Emergency Communications

Mexico Emergency Frequencies

The National Emergency Network of the Mexican National Society (FMRE) declared on 8th September that they would be using the following frequencies as they prepared for the arrival of Hurricane Katia.

With the magnitude 8.1 Earthquake hitting Mexico at 0449UTC today, assume that these frequencies are in use now as they respond to that disaster.

20m 14,120 kHz
40m 7,060 kHz
80m 3,690 kHz

14325 kHz was also expected to be used to co-ordinate with the USA Hurricane Watch Net.

Various Winlink nodes may also be used to deal with the emergencies.

With HF propagation disturbed after the X9 solar flare on Wednesday, please take all steps to avoid interference to emergency communications activities in the Caribbean. 

Caribbean Hurricane Irma

Hurricane Irma is getting widespread news coverage and will affect many countried in the Carribean. There are the usual American nets set up to gather information on the storm on 14.265 and 14.325MHz. Cesar Pio Santos, HR2P Emergency Communications Co-Ordinator for IARU Region 2 also reminds us of the following frequencies which may be in use in the area.  As always, for those frequencies within the Region 1 frequency allocations, please take steps to avoid interference to emergency operations.

Dominican Republic
80 meters 3,780 kHz
40 meters 7,065 Khz

Cuba
40 meters Daytime 7,110 kHz as primary frequency, and 7,120 kHz as secondary frequency
Frequencies 7,045, 7,080 kHz for Provincial Network.
80 meters Night time 3,740 kHz as primary frequency, and 3,720 kHz as secondary frequency.

Puerto Rico
80 meters Primary Frequency 3,873 kHz 3,815 kHz Secondary Frequency
40 meters Primary Frequency 7,182 kHz 7,255 kHz Secondary Frequency
20 meters Primary Frequency 14,330 kHz
15 meters Primary Frequency 21.360 kHz
10 meters Primary Frequency 28.330 kHz

Lesser Antilles (Windward & Leeward Islands)

Caribbean Emergency and Weather Net (CEWN)
80 meters 3.815 kHz
40 meters 7.162 kHz when needed

Monsoonal rains hit India

The eastern side of India was inundated by seasonal monsoon rain with the major affected area being most of the Bihar state villages.

National Coordinator for Disaster Communication in India, Jayu S. Bhide VU2JAU, reports that HAMS from East Bengal and Patna were in action passing messages during the flooding.

The emergency communications helped the National Disaster Response Force (NDRF) teams. All HAMs assisted in controlling the communication on VHF mainly.

The situation was brought under control. The NDRF rescued most of the people identified by the HAMS in their message handling.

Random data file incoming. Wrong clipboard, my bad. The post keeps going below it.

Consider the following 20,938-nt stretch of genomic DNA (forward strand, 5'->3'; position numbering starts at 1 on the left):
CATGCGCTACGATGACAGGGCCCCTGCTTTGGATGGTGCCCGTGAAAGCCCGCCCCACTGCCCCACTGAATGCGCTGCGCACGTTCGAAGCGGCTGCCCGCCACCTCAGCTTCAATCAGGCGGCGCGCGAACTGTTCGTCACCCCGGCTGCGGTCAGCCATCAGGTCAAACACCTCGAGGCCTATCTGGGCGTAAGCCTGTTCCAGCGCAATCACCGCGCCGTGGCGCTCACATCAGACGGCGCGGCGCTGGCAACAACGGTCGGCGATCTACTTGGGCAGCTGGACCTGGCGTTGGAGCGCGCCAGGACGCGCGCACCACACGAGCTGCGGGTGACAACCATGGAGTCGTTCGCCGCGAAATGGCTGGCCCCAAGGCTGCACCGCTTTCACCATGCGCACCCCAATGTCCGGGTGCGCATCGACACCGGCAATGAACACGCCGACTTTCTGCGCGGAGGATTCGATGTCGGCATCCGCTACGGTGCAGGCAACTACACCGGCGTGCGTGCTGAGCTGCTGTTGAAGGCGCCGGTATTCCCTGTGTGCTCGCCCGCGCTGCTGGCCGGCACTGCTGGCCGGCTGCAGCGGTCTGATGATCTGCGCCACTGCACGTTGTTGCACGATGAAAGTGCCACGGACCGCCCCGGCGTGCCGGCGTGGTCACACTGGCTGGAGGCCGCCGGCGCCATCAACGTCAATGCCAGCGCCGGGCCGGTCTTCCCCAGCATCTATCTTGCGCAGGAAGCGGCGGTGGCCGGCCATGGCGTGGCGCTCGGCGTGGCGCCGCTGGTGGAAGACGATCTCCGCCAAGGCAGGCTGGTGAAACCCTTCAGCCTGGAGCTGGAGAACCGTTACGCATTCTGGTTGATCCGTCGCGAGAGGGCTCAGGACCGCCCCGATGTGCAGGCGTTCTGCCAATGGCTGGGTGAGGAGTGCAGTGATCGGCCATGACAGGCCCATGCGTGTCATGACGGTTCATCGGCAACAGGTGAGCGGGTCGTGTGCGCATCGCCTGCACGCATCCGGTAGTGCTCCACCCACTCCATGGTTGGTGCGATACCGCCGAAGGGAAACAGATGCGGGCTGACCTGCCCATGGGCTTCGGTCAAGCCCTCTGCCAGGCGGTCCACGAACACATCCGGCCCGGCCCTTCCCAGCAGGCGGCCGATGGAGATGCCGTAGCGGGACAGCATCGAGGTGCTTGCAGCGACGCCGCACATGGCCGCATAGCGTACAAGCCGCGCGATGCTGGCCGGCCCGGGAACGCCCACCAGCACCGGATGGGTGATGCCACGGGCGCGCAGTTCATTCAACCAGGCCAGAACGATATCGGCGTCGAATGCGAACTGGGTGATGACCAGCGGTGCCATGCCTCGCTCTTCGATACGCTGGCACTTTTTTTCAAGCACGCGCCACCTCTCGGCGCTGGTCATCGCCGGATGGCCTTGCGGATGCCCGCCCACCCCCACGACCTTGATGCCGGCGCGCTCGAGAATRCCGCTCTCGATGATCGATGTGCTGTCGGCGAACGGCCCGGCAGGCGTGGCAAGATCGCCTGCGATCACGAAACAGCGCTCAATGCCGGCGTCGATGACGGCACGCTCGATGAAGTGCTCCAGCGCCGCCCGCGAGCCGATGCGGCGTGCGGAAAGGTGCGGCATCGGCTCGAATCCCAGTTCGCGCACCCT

The affected areas now mainly face a problem with drinking water as all the boring pumps are contaminated due to the flood. Fresh water and food packets are reaching the flood area.

The monsoonal rain also affected neighbouring Bangladesh but no report on emergency communications from there had been provided.

– Jim Linton VK3PC, Chairman IARU Region 3 Disaster Communications Committee with Jayu S. Bhide VU2JAU National Coordinator for Disaster Communication in India

Finland Emergency Communications Exercise 25-27 August

A National voluntary rescue service (Vapepa) exercise is being held in Finland this weekend ( 25-27 Aug ) , with the most activity taking place on Saturday. Radio amateurs will serve in local/regional exercises providing VHF Emergency communications on 6m, 2m, DMR etc. Digimodes are however preferred.
Their Radio Amateurs will also provide a Nationwide HF network on 60m and 80m using the Winlink system. That activity is focusing on four local Winlink access points between 3580 - 3605 kHz.

In total the exercise will have an estimated 1000 participants with 100 Radio Amateurs assisting.

If you hear traffic from this exercise, please allow a clear frequency so that Amateur Radio can be presented in the best possible way.

North American Nets activating for Hurricane Harvey

As Hurricane Harvey approaches the Texas coast in the USA, various nets are activating as part of the emergency response. In addition to tropical and hurricane-force winds along the Texas coast and further inland, the main concern with this storm is heavy rain and flooding in an area which has not has a hurricane make landfall for 9 years.

Many of the frequencies used will be outside Region 1 allocations in 80m and 40m but there are some in 20m which may suffer from European QRM if operators are not careful.

The US National Hurricane Centre station WX4NHC will activate at 1900UTC 25th August on 14.325 MHz

The Hurricane Watch Net is operating from 1500 UTC on their daytime frequency of 14.325.00 MHz. When the 20 meter band closes they are likely to move over to 7.268.00 MHz or from 0000 UTC.

VOIP Hurricane Net likely to activate at 2 PM EDT/1800 UTC on Friday 25th August

The Southern Territory SATERN Net will activate for one day (so far) on Saturday, 26 August 2017 during local daylight hours on its regular frequency of 7.262 MHz.

Radio Amateurs are encouraged to listen carefully before transmitting to avoid QRM to Emergency activities.